Everybody is trying to get a sense of where Lamar Alexander was and that exchange, that series, Erin, could be very important as we wait for those undecided senators to make up their mind.

BURNETT: All right. Phil, thank you very much and as we get more, you hear more in these few minutes that we have before the break ends and those senators go back into the chamber, we'll go back to Phil. I want to right now, though, go to Democratic Senator Ron Wyden of Oregon. He's been in that Senate trial afternoon.

And Senator, what did you make of that moment of Senator Alexander's question and where he stands? Obviously, when it comes to your pushes Democrats for witnesses, Lamar Alexander is central.

SEN. RON WYDEN (D-OR): He certainly is. And, Erin, my take is there are a number of Republican senators that are wrestling with this question of how you can go forward with a fair trial without having one witnesses who can make firsthand accounts.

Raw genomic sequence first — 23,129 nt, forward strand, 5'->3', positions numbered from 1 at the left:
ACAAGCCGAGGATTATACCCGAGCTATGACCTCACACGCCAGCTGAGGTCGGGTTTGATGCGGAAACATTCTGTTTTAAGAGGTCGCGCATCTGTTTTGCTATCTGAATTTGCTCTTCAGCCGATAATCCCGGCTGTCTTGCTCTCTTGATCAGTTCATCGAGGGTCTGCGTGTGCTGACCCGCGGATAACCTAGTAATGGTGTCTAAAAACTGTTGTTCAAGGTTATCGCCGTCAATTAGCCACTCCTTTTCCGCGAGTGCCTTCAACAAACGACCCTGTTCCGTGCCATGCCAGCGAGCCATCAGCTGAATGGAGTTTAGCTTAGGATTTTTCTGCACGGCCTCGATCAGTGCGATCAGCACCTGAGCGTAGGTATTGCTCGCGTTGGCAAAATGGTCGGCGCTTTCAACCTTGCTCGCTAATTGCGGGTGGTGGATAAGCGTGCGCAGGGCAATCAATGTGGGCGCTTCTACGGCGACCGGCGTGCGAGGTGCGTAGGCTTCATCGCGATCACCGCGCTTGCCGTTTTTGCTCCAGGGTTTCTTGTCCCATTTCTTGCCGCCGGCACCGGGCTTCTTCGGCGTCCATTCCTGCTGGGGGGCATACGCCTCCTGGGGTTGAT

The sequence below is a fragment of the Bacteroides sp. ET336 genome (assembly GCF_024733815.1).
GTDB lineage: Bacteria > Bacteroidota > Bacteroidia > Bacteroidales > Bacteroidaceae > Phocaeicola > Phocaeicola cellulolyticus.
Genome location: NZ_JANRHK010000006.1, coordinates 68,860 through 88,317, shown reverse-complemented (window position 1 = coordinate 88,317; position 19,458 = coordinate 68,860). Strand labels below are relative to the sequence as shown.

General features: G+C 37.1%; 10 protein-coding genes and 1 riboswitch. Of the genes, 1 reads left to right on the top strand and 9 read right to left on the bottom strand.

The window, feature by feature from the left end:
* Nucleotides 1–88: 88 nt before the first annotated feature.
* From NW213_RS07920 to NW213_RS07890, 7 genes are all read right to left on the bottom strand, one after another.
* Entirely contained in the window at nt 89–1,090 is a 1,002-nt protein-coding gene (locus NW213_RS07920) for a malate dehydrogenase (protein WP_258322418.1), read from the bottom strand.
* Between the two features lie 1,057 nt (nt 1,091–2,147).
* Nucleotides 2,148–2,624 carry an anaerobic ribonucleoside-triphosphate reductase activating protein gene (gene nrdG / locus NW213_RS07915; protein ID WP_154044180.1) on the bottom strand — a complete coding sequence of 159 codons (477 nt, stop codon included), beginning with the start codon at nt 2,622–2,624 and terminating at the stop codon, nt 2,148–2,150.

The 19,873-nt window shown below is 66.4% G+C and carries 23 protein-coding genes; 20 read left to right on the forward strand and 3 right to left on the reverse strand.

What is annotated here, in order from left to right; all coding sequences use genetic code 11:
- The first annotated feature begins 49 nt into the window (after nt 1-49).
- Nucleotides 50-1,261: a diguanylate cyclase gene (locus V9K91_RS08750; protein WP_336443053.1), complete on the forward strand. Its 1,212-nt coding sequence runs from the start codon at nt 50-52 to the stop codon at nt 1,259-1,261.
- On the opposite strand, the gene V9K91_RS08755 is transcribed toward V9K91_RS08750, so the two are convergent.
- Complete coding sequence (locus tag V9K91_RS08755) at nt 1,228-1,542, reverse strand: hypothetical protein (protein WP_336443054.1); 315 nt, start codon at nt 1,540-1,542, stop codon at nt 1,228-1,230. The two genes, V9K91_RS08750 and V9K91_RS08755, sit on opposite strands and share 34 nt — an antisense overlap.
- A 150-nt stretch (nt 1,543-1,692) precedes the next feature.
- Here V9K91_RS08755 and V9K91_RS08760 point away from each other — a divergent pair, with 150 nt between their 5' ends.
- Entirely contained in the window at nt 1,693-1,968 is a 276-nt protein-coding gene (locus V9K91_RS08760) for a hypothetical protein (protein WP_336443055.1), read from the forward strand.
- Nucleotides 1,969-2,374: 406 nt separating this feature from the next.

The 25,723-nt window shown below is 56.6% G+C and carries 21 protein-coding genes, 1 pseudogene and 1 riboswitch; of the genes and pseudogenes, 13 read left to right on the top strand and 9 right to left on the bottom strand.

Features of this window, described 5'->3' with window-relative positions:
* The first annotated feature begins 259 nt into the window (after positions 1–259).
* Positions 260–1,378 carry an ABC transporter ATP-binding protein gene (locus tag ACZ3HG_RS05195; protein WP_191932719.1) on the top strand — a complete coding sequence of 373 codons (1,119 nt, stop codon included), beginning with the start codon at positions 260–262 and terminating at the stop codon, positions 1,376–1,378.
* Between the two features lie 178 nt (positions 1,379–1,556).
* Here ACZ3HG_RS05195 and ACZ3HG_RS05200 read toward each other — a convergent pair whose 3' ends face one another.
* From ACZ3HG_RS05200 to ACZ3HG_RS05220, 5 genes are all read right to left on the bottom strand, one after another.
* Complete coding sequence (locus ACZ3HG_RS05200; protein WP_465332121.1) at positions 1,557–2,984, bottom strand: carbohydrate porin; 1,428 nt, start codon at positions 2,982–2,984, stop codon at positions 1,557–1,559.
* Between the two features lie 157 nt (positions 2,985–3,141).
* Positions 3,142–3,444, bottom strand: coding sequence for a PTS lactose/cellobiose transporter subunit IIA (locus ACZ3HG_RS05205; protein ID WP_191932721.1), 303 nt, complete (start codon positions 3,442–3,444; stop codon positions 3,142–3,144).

I also think that what Adam Schiff was trying to do was to be conciliatory. There are a lot of ways to get there. You have a vote on a witness that Justice signs off on a subpoena. You can be off to the races.

So there are a lot of senators who I think are going to be up late tonight, really thinking through a bit of history because years from now, people, I believe are going to say, did you have a fair trial. That's what I got at home in places Donald Trump won, in places Hillary Clinton won.

BURNETT: So the witness vote is coming, right?

WYDEN: Right.

BURNETT: That's what it is about right now. Should there be a 50/50 tie? Your colleague, Senator Richard Blumenthal, says that Chief Justice Roberts should break that tie. And your colleague, Senator Chris Murphy, also a Democrat says Chief Justice Roberts should not break that tie. Where do you stand, Senator?

WYDEN: My sense is and I have tried study John Roberts, so the Chief Justice, for a number of years. My sense is because he feels so strongly about not affecting political judgments, my take his he would be very reluctant to break a tie and I based that on having studied him for a number of years.

BURNETT: So you're going with a will not should not.

WYDEN: And it is more a watch his style, you see his reluctance to get immersed in politics to be the political decision maker, that's coloring my judgment.

BURNETT: Rand Paul wrote a question today, Senator Paul. And in that question, as you know, Senator, he named the whistleblower. Now, Chief Justice Roberts refused to read that. He has read questions which describes some things about the whistleblower. He refused to read a question in which that name appeared.